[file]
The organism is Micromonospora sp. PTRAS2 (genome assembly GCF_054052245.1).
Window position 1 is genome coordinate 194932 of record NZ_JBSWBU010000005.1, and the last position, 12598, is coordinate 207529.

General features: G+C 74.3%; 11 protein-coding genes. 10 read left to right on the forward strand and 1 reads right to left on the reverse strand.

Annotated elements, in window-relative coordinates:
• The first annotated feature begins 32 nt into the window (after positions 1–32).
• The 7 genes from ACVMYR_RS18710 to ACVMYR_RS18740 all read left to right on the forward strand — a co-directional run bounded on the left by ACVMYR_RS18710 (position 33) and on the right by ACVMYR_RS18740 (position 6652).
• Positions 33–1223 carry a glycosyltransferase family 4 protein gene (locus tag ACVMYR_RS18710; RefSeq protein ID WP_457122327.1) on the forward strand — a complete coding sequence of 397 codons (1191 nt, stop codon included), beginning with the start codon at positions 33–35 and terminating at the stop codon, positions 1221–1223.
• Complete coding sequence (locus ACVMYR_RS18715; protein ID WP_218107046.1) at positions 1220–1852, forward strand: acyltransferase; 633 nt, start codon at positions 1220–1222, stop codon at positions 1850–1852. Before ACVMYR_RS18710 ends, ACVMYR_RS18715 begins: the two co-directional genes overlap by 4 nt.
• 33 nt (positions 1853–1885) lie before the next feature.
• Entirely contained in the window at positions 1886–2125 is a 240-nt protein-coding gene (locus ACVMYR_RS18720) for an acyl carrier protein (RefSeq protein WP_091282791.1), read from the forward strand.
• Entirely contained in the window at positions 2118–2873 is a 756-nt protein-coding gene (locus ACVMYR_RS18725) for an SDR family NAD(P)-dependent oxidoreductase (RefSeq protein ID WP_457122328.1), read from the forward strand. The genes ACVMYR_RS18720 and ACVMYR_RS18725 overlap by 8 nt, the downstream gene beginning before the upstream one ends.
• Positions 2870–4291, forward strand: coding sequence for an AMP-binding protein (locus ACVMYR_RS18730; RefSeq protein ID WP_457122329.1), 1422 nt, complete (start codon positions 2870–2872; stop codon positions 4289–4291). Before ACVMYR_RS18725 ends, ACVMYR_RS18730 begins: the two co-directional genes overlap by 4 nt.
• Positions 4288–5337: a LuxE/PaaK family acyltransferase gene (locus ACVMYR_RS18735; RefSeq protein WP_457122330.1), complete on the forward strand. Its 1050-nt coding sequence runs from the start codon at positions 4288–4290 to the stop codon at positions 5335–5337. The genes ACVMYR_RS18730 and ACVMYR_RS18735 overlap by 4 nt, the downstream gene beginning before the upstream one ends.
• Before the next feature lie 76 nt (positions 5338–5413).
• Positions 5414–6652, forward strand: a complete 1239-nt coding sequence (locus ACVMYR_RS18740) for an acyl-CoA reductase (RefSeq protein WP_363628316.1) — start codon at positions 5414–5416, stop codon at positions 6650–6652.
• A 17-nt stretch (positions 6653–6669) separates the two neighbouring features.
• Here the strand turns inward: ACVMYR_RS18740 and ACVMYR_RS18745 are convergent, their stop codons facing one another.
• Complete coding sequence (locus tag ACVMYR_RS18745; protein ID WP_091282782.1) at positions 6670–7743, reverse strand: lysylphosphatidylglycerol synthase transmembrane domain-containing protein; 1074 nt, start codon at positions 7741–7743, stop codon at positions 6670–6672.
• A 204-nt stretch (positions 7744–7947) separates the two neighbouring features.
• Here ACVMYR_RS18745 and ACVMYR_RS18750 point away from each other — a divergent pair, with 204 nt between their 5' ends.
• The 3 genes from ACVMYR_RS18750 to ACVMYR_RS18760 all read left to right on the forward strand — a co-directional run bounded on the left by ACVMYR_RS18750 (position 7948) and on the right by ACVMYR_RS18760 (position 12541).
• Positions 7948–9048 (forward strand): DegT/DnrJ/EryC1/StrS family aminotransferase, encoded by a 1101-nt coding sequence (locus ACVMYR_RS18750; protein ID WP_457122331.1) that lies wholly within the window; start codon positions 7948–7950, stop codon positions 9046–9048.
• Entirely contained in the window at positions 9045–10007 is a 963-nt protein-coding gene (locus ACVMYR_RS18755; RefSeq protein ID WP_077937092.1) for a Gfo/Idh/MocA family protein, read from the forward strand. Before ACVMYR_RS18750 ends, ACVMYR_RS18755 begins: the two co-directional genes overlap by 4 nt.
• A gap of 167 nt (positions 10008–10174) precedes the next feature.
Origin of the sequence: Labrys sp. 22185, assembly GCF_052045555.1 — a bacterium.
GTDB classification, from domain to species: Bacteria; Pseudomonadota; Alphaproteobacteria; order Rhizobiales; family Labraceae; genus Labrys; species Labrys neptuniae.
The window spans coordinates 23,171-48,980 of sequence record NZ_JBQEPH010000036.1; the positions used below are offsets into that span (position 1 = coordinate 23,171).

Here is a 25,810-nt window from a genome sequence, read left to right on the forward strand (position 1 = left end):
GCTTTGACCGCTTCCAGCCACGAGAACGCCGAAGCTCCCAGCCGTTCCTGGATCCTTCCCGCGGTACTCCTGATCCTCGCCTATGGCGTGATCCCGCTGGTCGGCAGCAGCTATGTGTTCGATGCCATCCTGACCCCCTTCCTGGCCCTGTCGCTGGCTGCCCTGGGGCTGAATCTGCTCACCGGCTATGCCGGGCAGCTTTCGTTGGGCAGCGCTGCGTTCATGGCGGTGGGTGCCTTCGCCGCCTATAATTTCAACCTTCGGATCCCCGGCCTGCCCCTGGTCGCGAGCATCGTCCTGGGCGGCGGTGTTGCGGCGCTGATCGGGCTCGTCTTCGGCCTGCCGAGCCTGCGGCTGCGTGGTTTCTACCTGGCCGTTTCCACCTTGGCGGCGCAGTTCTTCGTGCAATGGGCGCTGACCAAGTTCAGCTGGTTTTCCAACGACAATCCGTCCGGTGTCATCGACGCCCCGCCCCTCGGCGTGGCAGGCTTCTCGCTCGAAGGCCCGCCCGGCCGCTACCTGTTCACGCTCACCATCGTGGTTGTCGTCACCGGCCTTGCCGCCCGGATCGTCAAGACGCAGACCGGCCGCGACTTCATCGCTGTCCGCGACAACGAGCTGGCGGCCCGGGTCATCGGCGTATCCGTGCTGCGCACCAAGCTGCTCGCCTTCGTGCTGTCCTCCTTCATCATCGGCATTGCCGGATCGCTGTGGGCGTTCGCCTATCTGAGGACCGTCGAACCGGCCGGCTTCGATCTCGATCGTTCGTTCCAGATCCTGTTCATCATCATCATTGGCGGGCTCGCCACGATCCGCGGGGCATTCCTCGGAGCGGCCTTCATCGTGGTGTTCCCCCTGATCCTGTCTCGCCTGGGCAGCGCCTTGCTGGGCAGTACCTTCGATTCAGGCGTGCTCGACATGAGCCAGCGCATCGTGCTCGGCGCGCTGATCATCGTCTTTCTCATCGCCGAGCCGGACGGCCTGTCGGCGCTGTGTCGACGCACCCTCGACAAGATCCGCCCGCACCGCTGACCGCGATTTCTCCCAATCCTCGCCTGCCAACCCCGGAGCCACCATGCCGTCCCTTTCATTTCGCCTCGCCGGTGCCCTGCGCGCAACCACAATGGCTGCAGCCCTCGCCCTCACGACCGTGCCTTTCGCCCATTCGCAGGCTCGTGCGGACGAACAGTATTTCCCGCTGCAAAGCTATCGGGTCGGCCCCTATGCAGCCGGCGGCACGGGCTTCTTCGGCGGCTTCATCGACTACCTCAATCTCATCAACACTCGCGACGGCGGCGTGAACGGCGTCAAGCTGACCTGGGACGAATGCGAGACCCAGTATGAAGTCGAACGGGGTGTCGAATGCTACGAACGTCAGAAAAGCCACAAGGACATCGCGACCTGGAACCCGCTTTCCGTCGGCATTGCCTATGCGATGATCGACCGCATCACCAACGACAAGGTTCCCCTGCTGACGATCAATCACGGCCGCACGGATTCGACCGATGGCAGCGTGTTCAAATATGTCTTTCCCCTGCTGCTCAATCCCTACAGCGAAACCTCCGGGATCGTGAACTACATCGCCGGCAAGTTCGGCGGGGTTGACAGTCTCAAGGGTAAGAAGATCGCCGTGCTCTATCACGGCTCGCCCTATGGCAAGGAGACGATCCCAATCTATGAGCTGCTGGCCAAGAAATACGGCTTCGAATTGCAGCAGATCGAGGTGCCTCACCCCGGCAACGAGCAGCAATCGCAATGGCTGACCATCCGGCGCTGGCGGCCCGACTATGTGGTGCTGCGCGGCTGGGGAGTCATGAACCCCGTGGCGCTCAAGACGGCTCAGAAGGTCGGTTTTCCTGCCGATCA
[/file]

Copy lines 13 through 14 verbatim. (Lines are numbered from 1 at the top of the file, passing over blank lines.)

• Positions 4288–5337: a LuxE/PaaK family acyltransferase gene (locus ACVMYR_RS18735; RefSeq protein WP_457122330.1), complete on the forward strand. Its 1050-nt coding sequence runs from the start codon at positions 4288–4290 to the stop codon at positions 5335–5337. The genes ACVMYR_RS18730 and ACVMYR_RS18735 overlap by 4 nt, the downstream gene beginning before the upstream one ends.
• Before the next feature lie 76 nt (positions 5338–5413).